The Inspector-General’s reports to the Government are required to be made public by the Government.
The Inspector-General cannot review taxation policy. The Board of Taxation is responsible for advising the government on specific tax policy issues.
The Inspector-General, in the conduct of his reviews, can invite submissions from the public or particular groups of taxpayers or tax professionals. The Inspector-General has strong powers to compel production of documents by tax officials and to take evidence from tax officials where this proves necessary.
The Inspector-General is appointed by the Governor-General and the office is, effectively, an arm of the Executive, reporting directly to the Government, although accountable to Parliament as an independent statutory agency.
Reserve Bank of Australia
Some submissions27 and stakeholders suggested the Reserve Bank of Australia as a possible model for the Council. While the Charter Group understands and is attracted to the analogy, it is not attracted to the idea of embedding the functions of the Council in the RBA. The RBA’s enabling legislation creates two boards: the RBA Board and the Payments System Board. The question arises whether a third board, namely the Council, could be added to the existing RBA framework.
The history, independence and status of the RBA are all attractive features of the idea as is the concept of not establishing a separate body and utilising existing infrastructure and resources. The critical weakness, however, is that the work of the Council, the issues that it would deal with and the expertise necessary to make the Council work, are all too remote from the RBA’s existing functions as outlined in section 10 of the Reserve Bank Act 1959.
Therefore, the Charter Group believes that while the RBA’s independence and other features are useful analogies, it is not a logical home for the Council.
The Productivity Commission is an independent research and advisory body on a range of economic, social and environmental issues.
The Productivity Commission’s core function is to conduct public inquiries on key policy or regulatory issues bearing on Australia’s economic performance and community wellbeing. The Commission also undertakes a variety of research at the request of government and to support its annual reporting, performance monitoring and other responsibilities.
The Commission has a key role in benchmarking and
reviewing regulation, as well as advising on the competitive neutrality of government business activities.
The Charter Group recommends that the Council be independent of government.
On balance, the Charter Group favoured the model of having the Council established as a separate and independent body with the ability to obtain information and services relevant to its work from government agencies and from independent regulators such as APRA and the Australian Securities and Investments Commission (ASIC).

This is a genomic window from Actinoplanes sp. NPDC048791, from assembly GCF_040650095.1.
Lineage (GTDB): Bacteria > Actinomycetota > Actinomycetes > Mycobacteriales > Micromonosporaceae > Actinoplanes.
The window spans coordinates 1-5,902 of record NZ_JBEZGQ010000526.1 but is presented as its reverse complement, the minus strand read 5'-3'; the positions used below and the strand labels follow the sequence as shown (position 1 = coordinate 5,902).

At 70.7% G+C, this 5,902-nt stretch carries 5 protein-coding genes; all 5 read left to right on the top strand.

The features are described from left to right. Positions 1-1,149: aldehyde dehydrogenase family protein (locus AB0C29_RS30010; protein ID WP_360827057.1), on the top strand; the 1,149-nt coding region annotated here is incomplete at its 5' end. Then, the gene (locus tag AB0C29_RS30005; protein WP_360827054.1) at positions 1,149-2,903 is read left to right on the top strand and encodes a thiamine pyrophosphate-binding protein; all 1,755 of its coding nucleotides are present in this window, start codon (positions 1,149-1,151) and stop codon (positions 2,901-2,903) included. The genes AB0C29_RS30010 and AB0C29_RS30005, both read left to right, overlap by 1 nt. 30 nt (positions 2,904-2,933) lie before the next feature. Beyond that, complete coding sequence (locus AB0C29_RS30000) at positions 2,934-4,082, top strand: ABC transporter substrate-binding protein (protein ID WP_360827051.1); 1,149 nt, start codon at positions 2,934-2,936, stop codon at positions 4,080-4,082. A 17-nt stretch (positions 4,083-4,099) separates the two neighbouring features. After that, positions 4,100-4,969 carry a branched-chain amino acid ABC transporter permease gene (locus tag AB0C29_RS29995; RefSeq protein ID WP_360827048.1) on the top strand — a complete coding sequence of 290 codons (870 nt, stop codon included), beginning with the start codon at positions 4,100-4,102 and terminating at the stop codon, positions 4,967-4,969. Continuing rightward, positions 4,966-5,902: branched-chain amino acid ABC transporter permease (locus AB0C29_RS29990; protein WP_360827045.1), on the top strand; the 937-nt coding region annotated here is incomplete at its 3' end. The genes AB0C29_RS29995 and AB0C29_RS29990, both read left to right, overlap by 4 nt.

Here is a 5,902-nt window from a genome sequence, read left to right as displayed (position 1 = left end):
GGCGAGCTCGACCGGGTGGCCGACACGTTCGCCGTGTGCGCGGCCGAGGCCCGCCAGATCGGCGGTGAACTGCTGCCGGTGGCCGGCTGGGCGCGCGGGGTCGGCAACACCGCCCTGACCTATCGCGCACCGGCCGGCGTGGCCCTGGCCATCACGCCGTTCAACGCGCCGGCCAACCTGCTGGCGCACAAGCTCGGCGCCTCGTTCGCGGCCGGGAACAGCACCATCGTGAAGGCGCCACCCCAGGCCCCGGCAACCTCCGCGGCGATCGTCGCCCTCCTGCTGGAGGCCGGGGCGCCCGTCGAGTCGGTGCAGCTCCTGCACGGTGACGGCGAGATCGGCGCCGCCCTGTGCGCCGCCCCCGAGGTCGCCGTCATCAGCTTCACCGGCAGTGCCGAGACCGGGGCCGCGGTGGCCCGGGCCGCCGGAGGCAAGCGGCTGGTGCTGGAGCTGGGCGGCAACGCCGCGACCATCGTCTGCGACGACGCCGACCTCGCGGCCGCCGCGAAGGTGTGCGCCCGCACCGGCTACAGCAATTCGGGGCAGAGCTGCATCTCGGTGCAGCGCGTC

The Charter Group was open to the Council sharing, subject to additional funding, back office and research resources and other infrastructure with the Productivity Commission or another agency. Advantages of this approach include that it could create synergies for the work of the Council, depending on the nature and role of the existing body, as well as efficiencies through the sharing of staff and other resources.
The Charter Group regards it as critical to the success of the Council that its members be appointed in a personal, rather than a representative, capacity. This is because many organisations and industry associations have positions on issues that are in direct opposition to each other and vested interests abound. Creating a Council with members acting in a representative capacity would only serve to entrench those positions. Similar concerns were raised during the Charter Group’s consultation process; in particular that industry group representation on the Council would create a conflict of interest (however, it was felt that industry representatives could be consulted by the Council where appropriate).
There is also a dilemma in that as a person’s expertise in relation to super increases, so too does the likelihood that they will have some sort of conflict of interest or duty or both. One government body that seeks to deal with this type of issue is the Takeovers Panel. The Takeovers Panel has a small executive, a president and a large membership (currently 48 members) who can be called to act on a particular matter (three at a time) as the need arises. The pool of members is designed to ensure that three members without a conflict can always be empanelled.
The Charter Group has thought about the Takeovers Panel model, but believes that it is more suited to a dispute resolution body, as opposed to a policy-oriented review body.
A requirement that members act in a personal capacity should not be seen as a universal panacea either, but the Charter Group believes it is the better option.
The Charter Group does not propose to identify people who might be suitable for membership of the Council, but rather it proposes to identify the criteria by which members should be chosen.